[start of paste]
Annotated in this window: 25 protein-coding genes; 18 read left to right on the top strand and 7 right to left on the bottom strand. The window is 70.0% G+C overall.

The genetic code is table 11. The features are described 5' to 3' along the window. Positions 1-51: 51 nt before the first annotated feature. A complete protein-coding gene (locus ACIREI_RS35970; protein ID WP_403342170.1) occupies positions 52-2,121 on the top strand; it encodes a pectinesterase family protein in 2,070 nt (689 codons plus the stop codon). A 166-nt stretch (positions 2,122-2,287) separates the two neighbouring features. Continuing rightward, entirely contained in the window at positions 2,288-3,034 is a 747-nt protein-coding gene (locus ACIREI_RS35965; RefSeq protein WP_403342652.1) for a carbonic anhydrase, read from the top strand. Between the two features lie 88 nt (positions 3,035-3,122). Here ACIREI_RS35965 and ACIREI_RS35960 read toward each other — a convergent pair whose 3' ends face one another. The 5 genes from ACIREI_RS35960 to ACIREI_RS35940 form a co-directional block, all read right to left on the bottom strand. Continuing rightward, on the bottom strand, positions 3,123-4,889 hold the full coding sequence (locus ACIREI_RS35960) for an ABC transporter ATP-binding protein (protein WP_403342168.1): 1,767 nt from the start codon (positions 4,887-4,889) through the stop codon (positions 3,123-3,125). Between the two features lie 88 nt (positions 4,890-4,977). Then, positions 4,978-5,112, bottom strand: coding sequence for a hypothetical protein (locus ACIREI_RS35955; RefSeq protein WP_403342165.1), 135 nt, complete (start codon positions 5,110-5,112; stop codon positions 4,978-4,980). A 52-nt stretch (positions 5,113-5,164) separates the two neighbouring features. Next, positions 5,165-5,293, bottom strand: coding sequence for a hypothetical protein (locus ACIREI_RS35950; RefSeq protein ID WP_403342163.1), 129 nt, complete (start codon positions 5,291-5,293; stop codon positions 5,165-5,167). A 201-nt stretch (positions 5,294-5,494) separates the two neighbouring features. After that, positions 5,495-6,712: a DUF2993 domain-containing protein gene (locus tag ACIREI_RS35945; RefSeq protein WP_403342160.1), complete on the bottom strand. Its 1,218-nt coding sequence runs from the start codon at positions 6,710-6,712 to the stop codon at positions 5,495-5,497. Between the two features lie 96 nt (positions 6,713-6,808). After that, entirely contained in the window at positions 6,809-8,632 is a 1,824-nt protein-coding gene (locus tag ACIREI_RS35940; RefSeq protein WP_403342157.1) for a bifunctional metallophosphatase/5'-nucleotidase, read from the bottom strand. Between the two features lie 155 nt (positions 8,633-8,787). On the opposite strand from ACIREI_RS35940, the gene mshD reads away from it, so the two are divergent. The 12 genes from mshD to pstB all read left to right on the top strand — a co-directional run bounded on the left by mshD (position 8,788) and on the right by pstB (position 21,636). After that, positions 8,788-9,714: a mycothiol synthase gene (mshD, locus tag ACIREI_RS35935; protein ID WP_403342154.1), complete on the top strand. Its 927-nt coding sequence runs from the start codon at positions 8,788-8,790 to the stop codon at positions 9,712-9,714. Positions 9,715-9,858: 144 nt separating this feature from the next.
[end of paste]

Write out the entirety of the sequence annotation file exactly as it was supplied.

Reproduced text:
Annotated in this window: 25 protein-coding genes; 18 read left to right on the top strand and 7 right to left on the bottom strand. The window is 70.0% G+C overall.

The genetic code is table 11. The features are described 5' to 3' along the window. Positions 1-51: 51 nt before the first annotated feature. A complete protein-coding gene (locus ACIREI_RS35970; protein ID WP_403342170.1) occupies positions 52-2,121 on the top strand; it encodes a pectinesterase family protein in 2,070 nt (689 codons plus the stop codon). A 166-nt stretch (positions 2,122-2,287) separates the two neighbouring features. Continuing rightward, entirely contained in the window at positions 2,288-3,034 is a 747-nt protein-coding gene (locus ACIREI_RS35965; RefSeq protein WP_403342652.1) for a carbonic anhydrase, read from the top strand. Between the two features lie 88 nt (positions 3,035-3,122). Here ACIREI_RS35965 and ACIREI_RS35960 read toward each other — a convergent pair whose 3' ends face one another. The 5 genes from ACIREI_RS35960 to ACIREI_RS35940 form a co-directional block, all read right to left on the bottom strand. Continuing rightward, on the bottom strand, positions 3,123-4,889 hold the full coding sequence (locus ACIREI_RS35960) for an ABC transporter ATP-binding protein (protein WP_403342168.1): 1,767 nt from the start codon (positions 4,887-4,889) through the stop codon (positions 3,123-3,125). Between the two features lie 88 nt (positions 4,890-4,977). Then, positions 4,978-5,112, bottom strand: coding sequence for a hypothetical protein (locus ACIREI_RS35955; RefSeq protein WP_403342165.1), 135 nt, complete (start codon positions 5,110-5,112; stop codon positions 4,978-4,980). A 52-nt stretch (positions 5,113-5,164) separates the two neighbouring features. Next, positions 5,165-5,293, bottom strand: coding sequence for a hypothetical protein (locus ACIREI_RS35950; RefSeq protein ID WP_403342163.1), 129 nt, complete (start codon positions 5,291-5,293; stop codon positions 5,165-5,167). A 201-nt stretch (positions 5,294-5,494) separates the two neighbouring features. After that, positions 5,495-6,712: a DUF2993 domain-containing protein gene (locus tag ACIREI_RS35945; RefSeq protein WP_403342160.1), complete on the bottom strand. Its 1,218-nt coding sequence runs from the start codon at positions 6,710-6,712 to the stop codon at positions 5,495-5,497. Between the two features lie 96 nt (positions 6,713-6,808). After that, entirely contained in the window at positions 6,809-8,632 is a 1,824-nt protein-coding gene (locus tag ACIREI_RS35940; RefSeq protein WP_403342157.1) for a bifunctional metallophosphatase/5'-nucleotidase, read from the bottom strand. Between the two features lie 155 nt (positions 8,633-8,787). On the opposite strand from ACIREI_RS35940, the gene mshD reads away from it, so the two are divergent. The 12 genes from mshD to pstB all read left to right on the top strand — a co-directional run bounded on the left by mshD (position 8,788) and on the right by pstB (position 21,636). After that, positions 8,788-9,714: a mycothiol synthase gene (mshD, locus tag ACIREI_RS35935; protein ID WP_403342154.1), complete on the top strand. Its 927-nt coding sequence runs from the start codon at positions 8,788-8,790 to the stop codon at positions 9,712-9,714. Positions 9,715-9,858: 144 nt separating this feature from the next.